Traditional media companies should not fear internet search giant Google but work with it to increase online audience and make more money from the web.
That’s according to Rob Jonas, Google’s head of media and publishing partnerships for Europe, who said that the company’s main aim was to help its partners across the world make the most of their own content.
Speaking at the MediaGuardian Changing Media Summit in London this morning, Jonas stressed that publishers could decide which parts of their news is crawled by the search engine. “Premium”, or subscriber-only content, can stay that way while other parts can be indexed.
Since opening up their site to Google News and making content partially free last October, The Financial Times‘s website FT.com saw a 75 per increase in traffic and gained an extra 230,000 registered users, Jonas said.
Asked what Google’s position was on the Automated Content Access Protocol (ACAP), a tool to give news publishers more control over how search engines access their online content, Jonas was cautious.
He said Google was in talks with the industry and its search competitors about ACAP, which has already been adopted by Times Online, but said that “the general view” within the company was that the existing model was best for “what publishers need to do”.
Responding to a question from Press Gazette on whether some traditional media groups still view Google as the enemy, Jonas said: “The one thing I have learned over the last couple of years is that most of those fears and concerns come from a misunderstanding.
“If we had time to sit down with them and explain what our aims we could talk them through our way of doing things. But as it is we can’t really do that. It’s just a lack of detailed understanding over what we are trying to achieve.”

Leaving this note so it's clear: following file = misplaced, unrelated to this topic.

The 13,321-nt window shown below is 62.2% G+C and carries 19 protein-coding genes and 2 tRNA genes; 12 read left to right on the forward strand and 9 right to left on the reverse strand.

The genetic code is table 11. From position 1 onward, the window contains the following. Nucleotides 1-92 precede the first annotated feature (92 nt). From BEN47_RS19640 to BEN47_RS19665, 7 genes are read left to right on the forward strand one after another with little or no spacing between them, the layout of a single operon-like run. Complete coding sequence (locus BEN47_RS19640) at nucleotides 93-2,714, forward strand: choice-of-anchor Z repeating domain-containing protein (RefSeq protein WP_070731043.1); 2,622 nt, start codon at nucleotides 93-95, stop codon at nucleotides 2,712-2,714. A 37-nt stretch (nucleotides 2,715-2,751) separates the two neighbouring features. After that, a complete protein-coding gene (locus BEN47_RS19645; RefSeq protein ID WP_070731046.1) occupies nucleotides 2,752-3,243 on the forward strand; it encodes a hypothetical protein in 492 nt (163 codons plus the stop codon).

Jonas argued that the three drivers of the digital revolution in publishing were: increased connectivity through widespread broadband internet access, increased capability to store information and digitisation of news distribution – one of the biggest challenges to publishers.
“With the internet, distribution and access to the internet is truly global,” he said. “At first this might sound wonderful and it probably is, but it does present a problem: if anyone, at any time anywhere downloads content from the web, how do you as a media content distinguish your content?”
He pointed out that 50,000 magazines and 600,000 books are published in Europe each year, compared with the 5.5 million blogs in France alone.
Media companies faced the challenge of being discovered amongst this, he said. “At Google we don’t own and create content, we help people find itâ€¦it’s then up to the producer to decide whether to charge for it or offer it for free.
“Thanks to this model Google has helped drive traffic to thousands of websites around the world.”
Google’s AdSense advertising system – used by thousands of bloggers and news sites around the world – generated $1.4 billion (£693 million) last year.